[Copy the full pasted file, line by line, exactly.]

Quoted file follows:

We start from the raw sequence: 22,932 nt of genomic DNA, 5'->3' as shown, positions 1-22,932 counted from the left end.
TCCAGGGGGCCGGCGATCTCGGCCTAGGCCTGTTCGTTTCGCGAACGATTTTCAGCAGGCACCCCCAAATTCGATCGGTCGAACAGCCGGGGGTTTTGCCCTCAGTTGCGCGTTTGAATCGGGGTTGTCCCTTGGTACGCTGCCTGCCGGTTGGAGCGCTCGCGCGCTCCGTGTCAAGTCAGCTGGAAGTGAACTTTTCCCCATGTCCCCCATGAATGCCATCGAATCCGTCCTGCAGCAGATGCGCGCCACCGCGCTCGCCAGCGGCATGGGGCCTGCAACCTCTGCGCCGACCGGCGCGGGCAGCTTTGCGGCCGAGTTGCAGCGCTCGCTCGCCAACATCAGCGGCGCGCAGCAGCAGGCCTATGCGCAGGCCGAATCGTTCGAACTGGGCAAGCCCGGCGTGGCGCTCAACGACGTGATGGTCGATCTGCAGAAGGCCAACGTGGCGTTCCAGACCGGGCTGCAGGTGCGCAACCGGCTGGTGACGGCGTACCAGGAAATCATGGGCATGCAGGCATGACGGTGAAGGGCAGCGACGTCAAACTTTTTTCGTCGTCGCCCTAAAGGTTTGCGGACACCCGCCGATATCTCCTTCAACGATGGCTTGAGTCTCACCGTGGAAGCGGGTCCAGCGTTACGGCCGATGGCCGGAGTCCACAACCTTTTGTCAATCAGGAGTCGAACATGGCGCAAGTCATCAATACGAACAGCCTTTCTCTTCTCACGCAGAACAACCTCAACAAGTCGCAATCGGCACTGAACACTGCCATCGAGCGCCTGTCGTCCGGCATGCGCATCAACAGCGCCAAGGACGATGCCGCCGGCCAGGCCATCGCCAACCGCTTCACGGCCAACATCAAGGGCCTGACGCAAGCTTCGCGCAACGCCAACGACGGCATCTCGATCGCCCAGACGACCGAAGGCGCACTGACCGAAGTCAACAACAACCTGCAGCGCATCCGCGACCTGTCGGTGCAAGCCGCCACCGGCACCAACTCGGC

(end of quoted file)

We start from the raw sequence: 22,932 nt of genomic DNA, 5'->3' as shown, positions 1-22,932 counted from the left end.
TCCAGGGGGCCGGCGATCTCGGCCTAGGCCTGTTCGTTTCGCGAACGATTTTCAGCAGGCACCCCCAAATTCGATCGGTCGAACAGCCGGGGGTTTTGCCCTCAGTTGCGCGTTTGAATCGGGGTTGTCCCTTGGTACGCTGCCTGCCGGTTGGAGCGCTCGCGCGCTCCGTGTCAAGTCAGCTGGAAGTGAACTTTTCCCCATGTCCCCCATGAATGCCATCGAATCCGTCCTGCAGCAGATGCGCGCCACCGCGCTCGCCAGCGGCATGGGGCCTGCAACCTCTGCGCCGACCGGCGCGGGCAGCTTTGCGGCCGAGTTGCAGCGCTCGCTCGCCAACATCAGCGGCGCGCAGCAGCAGGCCTATGCGCAGGCCGAATCGTTCGAACTGGGCAAGCCCGGCGTGGCGCTCAACGACGTGATGGTCGATCTGCAGAAGGCCAACGTGGCGTTCCAGACCGGGCTGCAGGTGCGCAACCGGCTGGTGACGGCGTACCAGGAAATCATGGGCATGCAGGCATGACGGTGAAGGGCAGCGACGTCAAACTTTTTTCGTCGTCGCCCTAAAGGTTTGCGGACACCCGCCGATATCTCCTTCAACGATGGCTTGAGTCTCACCGTGGAAGCGGGTCCAGCGTTACGGCCGATGGCCGGAGTCCACAACCTTTTGTCAATCAGGAGTCGAACATGGCGCAAGTCATCAATACGAACAGCCTTTCTCTTCTCACGCAGAACAACCTCAACAAGTCGCAATCGGCACTGAACACTGCCATCGAGCGCCTGTCGTCCGGCATGCGCATCAACAGCGCCAAGGACGATGCCGCCGGCCAGGCCATCGCCAACCGCTTCACGGCCAACATCAAGGGCCTGACGCAAGCTTCGCGCAACGCCAACGACGGCATCTCGATCGCCCAGACGACCGAAGGCGCACTGACCGAAGTCAACAACAACCTGCAGCGCATCCGCGACCTGTCGGTGCAAGCCGCCACCGGCACCAACTCGGC